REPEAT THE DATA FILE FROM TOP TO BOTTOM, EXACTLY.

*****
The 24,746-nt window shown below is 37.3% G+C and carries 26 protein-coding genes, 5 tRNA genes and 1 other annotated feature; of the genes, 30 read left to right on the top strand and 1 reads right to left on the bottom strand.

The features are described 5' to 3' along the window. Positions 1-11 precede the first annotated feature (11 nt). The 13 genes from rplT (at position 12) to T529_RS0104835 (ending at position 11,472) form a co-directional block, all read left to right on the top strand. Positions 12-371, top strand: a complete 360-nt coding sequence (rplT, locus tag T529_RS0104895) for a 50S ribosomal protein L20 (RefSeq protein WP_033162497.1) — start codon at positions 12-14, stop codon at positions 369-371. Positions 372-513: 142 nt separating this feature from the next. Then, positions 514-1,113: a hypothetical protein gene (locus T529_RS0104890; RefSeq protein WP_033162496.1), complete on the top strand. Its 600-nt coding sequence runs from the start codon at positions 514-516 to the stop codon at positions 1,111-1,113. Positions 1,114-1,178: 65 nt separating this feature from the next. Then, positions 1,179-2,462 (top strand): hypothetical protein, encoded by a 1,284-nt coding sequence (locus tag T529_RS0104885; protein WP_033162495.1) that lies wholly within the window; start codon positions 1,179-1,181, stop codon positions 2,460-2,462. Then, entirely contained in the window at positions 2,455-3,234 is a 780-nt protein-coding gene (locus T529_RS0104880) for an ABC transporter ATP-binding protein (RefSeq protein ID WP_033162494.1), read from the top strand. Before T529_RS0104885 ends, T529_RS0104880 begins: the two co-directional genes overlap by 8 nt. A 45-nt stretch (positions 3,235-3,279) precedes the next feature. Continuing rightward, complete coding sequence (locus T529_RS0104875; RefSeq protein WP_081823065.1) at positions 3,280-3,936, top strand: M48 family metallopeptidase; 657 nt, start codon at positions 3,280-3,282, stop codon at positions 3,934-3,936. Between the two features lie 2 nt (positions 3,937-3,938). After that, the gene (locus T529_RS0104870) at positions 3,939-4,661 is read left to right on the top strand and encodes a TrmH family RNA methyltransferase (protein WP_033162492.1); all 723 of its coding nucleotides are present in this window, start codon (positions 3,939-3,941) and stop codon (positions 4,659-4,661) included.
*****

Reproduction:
The 24,746-nt window shown below is 37.3% G+C and carries 26 protein-coding genes, 5 tRNA genes and 1 other annotated feature; of the genes, 30 read left to right on the top strand and 1 reads right to left on the bottom strand.

The features are described 5' to 3' along the window. Positions 1-11 precede the first annotated feature (11 nt). The 13 genes from rplT (at position 12) to T529_RS0104835 (ending at position 11,472) form a co-directional block, all read left to right on the top strand. Positions 12-371, top strand: a complete 360-nt coding sequence (rplT, locus tag T529_RS0104895) for a 50S ribosomal protein L20 (RefSeq protein WP_033162497.1) — start codon at positions 12-14, stop codon at positions 369-371. Positions 372-513: 142 nt separating this feature from the next. Then, positions 514-1,113: a hypothetical protein gene (locus T529_RS0104890; RefSeq protein WP_033162496.1), complete on the top strand. Its 600-nt coding sequence runs from the start codon at positions 514-516 to the stop codon at positions 1,111-1,113. Positions 1,114-1,178: 65 nt separating this feature from the next. Then, positions 1,179-2,462 (top strand): hypothetical protein, encoded by a 1,284-nt coding sequence (locus tag T529_RS0104885; protein WP_033162495.1) that lies wholly within the window; start codon positions 1,179-1,181, stop codon positions 2,460-2,462. Then, entirely contained in the window at positions 2,455-3,234 is a 780-nt protein-coding gene (locus T529_RS0104880) for an ABC transporter ATP-binding protein (RefSeq protein ID WP_033162494.1), read from the top strand. Before T529_RS0104885 ends, T529_RS0104880 begins: the two co-directional genes overlap by 8 nt. A 45-nt stretch (positions 3,235-3,279) precedes the next feature. Continuing rightward, complete coding sequence (locus T529_RS0104875; RefSeq protein WP_081823065.1) at positions 3,280-3,936, top strand: M48 family metallopeptidase; 657 nt, start codon at positions 3,280-3,282, stop codon at positions 3,934-3,936. Between the two features lie 2 nt (positions 3,937-3,938). After that, the gene (locus T529_RS0104870) at positions 3,939-4,661 is read left to right on the top strand and encodes a TrmH family RNA methyltransferase (protein WP_033162492.1); all 723 of its coding nucleotides are present in this window, start codon (positions 3,939-3,941) and stop codon (positions 4,659-4,661) included.